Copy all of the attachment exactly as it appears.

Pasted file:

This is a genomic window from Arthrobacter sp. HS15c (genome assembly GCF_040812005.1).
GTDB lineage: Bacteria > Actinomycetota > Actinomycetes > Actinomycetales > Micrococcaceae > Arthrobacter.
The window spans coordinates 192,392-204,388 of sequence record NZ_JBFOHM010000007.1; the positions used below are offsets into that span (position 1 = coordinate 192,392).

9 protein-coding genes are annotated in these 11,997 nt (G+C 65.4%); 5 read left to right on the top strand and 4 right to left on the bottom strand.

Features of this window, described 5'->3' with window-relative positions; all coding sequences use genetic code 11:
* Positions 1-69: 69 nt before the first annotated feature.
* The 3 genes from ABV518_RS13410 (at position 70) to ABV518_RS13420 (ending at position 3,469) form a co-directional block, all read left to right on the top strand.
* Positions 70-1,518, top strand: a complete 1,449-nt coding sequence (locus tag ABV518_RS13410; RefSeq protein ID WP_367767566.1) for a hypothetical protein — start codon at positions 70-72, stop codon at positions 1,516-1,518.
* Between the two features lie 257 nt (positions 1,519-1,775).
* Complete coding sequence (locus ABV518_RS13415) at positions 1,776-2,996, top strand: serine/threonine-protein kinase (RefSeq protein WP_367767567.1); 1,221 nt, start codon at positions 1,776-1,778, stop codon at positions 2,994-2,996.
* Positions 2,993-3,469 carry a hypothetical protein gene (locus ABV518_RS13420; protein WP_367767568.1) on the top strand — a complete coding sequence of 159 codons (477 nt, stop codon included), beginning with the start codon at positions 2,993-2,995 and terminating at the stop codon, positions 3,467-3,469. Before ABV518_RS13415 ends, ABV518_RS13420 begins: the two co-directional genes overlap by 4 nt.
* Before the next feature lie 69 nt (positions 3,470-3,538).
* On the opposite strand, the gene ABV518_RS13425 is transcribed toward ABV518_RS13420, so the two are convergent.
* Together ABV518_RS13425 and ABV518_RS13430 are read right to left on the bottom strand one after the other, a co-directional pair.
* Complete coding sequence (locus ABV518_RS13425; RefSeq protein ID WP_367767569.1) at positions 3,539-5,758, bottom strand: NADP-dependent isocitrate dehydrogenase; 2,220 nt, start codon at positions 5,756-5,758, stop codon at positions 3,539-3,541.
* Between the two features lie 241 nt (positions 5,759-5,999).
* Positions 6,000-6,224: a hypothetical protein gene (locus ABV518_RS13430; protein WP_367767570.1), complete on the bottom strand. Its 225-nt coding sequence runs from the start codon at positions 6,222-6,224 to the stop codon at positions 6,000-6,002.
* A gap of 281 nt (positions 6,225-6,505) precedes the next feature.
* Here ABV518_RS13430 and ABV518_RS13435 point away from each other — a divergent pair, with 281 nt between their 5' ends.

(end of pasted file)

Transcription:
This is a genomic window from Arthrobacter sp. HS15c (genome assembly GCF_040812005.1).
GTDB lineage: Bacteria > Actinomycetota > Actinomycetes > Actinomycetales > Micrococcaceae > Arthrobacter.
The window spans coordinates 192,392-204,388 of sequence record NZ_JBFOHM010000007.1; the positions used below are offsets into that span (position 1 = coordinate 192,392).

9 protein-coding genes are annotated in these 11,997 nt (G+C 65.4%); 5 read left to right on the top strand and 4 right to left on the bottom strand.

Features of this window, described 5'->3' with window-relative positions; all coding sequences use genetic code 11:
* Positions 1-69: 69 nt before the first annotated feature.
* The 3 genes from ABV518_RS13410 (at position 70) to ABV518_RS13420 (ending at position 3,469) form a co-directional block, all read left to right on the top strand.
* Positions 70-1,518, top strand: a complete 1,449-nt coding sequence (locus tag ABV518_RS13410; RefSeq protein ID WP_367767566.1) for a hypothetical protein — start codon at positions 70-72, stop codon at positions 1,516-1,518.
* Between the two features lie 257 nt (positions 1,519-1,775).
* Complete coding sequence (locus ABV518_RS13415) at positions 1,776-2,996, top strand: serine/threonine-protein kinase (RefSeq protein WP_367767567.1); 1,221 nt, start codon at positions 1,776-1,778, stop codon at positions 2,994-2,996.
* Positions 2,993-3,469 carry a hypothetical protein gene (locus ABV518_RS13420; protein WP_367767568.1) on the top strand — a complete coding sequence of 159 codons (477 nt, stop codon included), beginning with the start codon at positions 2,993-2,995 and terminating at the stop codon, positions 3,467-3,469. Before ABV518_RS13415 ends, ABV518_RS13420 begins: the two co-directional genes overlap by 4 nt.
* Before the next feature lie 69 nt (positions 3,470-3,538).
* On the opposite strand, the gene ABV518_RS13425 is transcribed toward ABV518_RS13420, so the two are convergent.
* Together ABV518_RS13425 and ABV518_RS13430 are read right to left on the bottom strand one after the other, a co-directional pair.
* Complete coding sequence (locus ABV518_RS13425; RefSeq protein ID WP_367767569.1) at positions 3,539-5,758, bottom strand: NADP-dependent isocitrate dehydrogenase; 2,220 nt, start codon at positions 5,756-5,758, stop codon at positions 3,539-3,541.
* Between the two features lie 241 nt (positions 5,759-5,999).
* Positions 6,000-6,224: a hypothetical protein gene (locus ABV518_RS13430; protein WP_367767570.1), complete on the bottom strand. Its 225-nt coding sequence runs from the start codon at positions 6,222-6,224 to the stop codon at positions 6,000-6,002.
* A gap of 281 nt (positions 6,225-6,505) precedes the next feature.
* Here ABV518_RS13430 and ABV518_RS13435 point away from each other — a divergent pair, with 281 nt between their 5' ends.